Persistency and Change in EU Energy Governance

Highlights from the event "Experimentalist governance in energy: insights from the EU"

On 29 May 2024, the FSR hosted Dr Bernardo Rangoni as part of the FSR Insights series. Dr Rangoni presented the findings of his recently published book, Experimentalist Governance: From Architectures to Outcomes, as they relate to the regulation of European electricity and gas markets.

Experimentalist Governance: From Architectures to Outcomes

In this book, Dr Rangoni identifies the existence of non-hierarchical structures in various economic sectors in the EU, including electricity and natural gas. Notably, the Florence Forum for electricity market regulation and the Madrid Forum for gas market regulation are prime examples of this kind of governance which builds on peer learning and bottom-up approaches to regulation. Indeed, Dr Rangoni argues that the Agency for the Cooperation of Energy Regulators (ACER) could also be seen as a non-hierarchical structure. The question he tackles in his book is whether and under what conditions these structures result in the emergence of non-hierarchical governance. By this, Dr Rangoni means departures from more traditional governance types, in which rules are imposed in a top-down manner, rather than developed by lower-level actors. Experimentalist governance also tends to be more flexible, allowing for periodic revision of rules based on how successful they have proved during implementation.

In the electricity and gas sectors, Dr Rangoni’ s presentation focused on the way that network access is regulated. In both electricity and gas, the institutional setup is similar in being open to the development of experimentalist governance. In the electricity sector, these conditions have translated into resilient, non-hierarchical governance in practice, in which informal agreements emerging from the Florence forum are then codified into regulation. However, while immediately following liberalisation, experimentalist governance for network access had also emerged in the gas sector, it proved not to be a lasting development, with the European Commission moving to a more hierarchical governance model in subsequent policy cycles, starting in the mid-2000s.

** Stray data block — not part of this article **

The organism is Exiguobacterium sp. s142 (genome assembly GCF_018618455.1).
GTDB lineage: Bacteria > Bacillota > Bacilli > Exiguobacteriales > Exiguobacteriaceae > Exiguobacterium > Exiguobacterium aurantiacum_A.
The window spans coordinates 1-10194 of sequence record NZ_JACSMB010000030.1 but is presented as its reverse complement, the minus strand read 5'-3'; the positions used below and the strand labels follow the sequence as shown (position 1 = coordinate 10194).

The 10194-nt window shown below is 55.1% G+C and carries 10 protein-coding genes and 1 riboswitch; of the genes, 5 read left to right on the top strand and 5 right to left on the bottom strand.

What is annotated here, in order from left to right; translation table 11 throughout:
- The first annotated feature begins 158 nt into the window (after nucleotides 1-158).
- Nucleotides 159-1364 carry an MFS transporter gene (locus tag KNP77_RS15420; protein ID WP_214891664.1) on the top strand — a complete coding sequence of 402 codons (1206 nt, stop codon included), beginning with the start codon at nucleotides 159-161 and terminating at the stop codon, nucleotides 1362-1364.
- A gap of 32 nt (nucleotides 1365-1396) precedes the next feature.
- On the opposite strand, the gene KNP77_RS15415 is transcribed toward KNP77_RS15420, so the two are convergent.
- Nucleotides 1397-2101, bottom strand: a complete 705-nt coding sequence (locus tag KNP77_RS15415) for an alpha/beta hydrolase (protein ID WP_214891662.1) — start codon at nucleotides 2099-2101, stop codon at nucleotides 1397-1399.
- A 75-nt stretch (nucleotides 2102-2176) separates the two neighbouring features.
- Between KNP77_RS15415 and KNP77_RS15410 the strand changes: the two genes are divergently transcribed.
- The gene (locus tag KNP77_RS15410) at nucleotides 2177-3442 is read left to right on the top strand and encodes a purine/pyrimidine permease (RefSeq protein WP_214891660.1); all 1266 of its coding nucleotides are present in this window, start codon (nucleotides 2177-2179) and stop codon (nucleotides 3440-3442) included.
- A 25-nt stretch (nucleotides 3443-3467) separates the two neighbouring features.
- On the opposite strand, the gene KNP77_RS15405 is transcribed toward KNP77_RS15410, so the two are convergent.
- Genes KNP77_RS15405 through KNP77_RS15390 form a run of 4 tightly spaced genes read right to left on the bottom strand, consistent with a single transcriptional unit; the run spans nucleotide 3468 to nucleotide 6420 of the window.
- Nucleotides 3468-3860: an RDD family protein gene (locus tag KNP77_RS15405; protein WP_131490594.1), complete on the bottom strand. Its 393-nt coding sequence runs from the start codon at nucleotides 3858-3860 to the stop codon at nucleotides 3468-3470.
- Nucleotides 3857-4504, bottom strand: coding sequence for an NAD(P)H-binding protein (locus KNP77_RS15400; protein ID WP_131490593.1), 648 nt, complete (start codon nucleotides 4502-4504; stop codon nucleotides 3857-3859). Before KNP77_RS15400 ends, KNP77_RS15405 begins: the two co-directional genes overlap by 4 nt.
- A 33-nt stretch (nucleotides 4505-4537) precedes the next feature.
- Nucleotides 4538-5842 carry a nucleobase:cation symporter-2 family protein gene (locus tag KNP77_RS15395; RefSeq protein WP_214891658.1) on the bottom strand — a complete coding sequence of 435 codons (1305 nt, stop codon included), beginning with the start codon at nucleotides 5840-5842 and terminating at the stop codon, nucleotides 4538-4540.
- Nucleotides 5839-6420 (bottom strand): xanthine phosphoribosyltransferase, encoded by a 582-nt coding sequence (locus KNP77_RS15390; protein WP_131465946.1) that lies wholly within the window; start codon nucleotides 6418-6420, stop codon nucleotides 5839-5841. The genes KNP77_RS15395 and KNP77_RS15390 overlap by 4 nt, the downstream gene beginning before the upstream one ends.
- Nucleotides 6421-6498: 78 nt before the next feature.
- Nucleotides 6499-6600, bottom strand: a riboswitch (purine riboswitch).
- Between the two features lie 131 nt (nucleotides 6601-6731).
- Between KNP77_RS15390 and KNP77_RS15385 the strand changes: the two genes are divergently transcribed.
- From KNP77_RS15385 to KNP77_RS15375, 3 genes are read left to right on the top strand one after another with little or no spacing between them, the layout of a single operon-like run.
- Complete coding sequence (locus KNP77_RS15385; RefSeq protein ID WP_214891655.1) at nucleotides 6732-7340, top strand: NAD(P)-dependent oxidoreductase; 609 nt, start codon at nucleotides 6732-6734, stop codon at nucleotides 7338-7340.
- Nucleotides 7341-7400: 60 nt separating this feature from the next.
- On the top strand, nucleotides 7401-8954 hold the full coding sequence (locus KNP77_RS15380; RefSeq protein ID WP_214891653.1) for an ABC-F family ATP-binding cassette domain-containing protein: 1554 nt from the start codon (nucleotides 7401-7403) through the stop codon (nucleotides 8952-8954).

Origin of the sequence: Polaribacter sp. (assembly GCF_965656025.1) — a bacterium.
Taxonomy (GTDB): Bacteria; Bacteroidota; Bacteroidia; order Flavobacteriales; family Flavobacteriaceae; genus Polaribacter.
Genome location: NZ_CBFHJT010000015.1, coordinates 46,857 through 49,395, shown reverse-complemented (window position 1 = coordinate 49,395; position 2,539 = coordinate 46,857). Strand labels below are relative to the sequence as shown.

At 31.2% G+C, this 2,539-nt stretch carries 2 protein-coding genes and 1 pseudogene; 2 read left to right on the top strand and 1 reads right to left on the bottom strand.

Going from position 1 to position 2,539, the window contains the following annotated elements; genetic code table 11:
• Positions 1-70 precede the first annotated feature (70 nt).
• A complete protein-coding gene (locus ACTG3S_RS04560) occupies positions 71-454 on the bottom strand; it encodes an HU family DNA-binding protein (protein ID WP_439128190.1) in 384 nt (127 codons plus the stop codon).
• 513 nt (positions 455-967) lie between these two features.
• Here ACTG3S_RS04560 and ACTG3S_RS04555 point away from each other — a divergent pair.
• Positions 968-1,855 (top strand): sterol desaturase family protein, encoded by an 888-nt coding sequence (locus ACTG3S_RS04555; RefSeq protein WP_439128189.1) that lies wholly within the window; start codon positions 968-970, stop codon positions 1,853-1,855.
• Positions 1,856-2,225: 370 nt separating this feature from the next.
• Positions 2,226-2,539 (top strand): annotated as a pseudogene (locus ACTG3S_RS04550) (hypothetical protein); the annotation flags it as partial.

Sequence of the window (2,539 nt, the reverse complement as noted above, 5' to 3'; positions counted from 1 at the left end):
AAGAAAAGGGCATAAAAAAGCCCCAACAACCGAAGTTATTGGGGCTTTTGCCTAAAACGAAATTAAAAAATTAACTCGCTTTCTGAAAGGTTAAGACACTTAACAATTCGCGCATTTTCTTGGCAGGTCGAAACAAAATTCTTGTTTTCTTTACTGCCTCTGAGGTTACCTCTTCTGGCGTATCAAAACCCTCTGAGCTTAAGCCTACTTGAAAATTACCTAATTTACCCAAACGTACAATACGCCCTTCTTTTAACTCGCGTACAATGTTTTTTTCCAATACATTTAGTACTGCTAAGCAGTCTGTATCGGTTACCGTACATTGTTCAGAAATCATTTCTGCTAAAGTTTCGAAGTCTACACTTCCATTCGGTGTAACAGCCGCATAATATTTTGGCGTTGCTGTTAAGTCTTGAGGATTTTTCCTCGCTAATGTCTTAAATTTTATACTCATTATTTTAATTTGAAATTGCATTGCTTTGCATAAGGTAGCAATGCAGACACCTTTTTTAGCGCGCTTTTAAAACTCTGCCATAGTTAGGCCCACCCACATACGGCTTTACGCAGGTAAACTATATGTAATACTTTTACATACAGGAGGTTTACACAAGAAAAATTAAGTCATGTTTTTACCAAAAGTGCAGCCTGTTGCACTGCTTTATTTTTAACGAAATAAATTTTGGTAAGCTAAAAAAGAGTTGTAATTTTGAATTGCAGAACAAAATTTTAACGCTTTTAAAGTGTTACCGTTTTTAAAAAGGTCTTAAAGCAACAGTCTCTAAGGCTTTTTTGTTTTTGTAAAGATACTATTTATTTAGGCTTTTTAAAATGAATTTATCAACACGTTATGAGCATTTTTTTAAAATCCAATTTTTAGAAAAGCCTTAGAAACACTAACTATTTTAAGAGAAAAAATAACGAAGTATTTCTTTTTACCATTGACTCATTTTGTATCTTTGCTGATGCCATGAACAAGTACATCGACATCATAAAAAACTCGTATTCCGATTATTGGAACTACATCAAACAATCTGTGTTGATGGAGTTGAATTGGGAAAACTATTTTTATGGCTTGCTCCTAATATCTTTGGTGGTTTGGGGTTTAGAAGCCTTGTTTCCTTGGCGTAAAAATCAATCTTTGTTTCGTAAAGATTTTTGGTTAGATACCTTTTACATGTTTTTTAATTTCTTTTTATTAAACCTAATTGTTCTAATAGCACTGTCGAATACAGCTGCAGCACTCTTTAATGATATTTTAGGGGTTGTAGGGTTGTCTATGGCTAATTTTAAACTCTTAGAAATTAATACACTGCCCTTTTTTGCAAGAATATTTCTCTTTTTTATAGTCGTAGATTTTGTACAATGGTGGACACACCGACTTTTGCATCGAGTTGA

Given that the formal powers of the Commission were the same in both sectors, Dr Rangoni argues that an examination of the governance structures cannot adequately explain why experimentalism flourished in electricity while it failed to gain a permanent foothold in gas. The translation of structures into actual experimentalist governance can instead be explained more convincingly when considering framework conditions such as (perceived) uncertainty and political opposition.

It is here that differences between the two sectors studied become more apparent: while network access regulation in the electricity sector was subject to high and persistent levels of uncertainty, the Commission, after some time, became more convinced that it was able to formulate the right way to regulate network access in gas by itself, and had the support of influential national regulatory authorities in imposing this approach in a more top-down fashion.

Concluding, Dr Rangoni explained that, beyond the examples studied in his book, there may be fertile ground for the study of experimentalist architectures and their mobilisation in practice in other aspects of the energy sector. In particular, he argued that the more experimentalist approach the EU took with regard to wholesale market integrity through REMIT could potentially be studied and explained through the framework established in his book and contrasted with the more hierarchical approach to the regulation of renewable energy support schemes the EU adopted over time.

 

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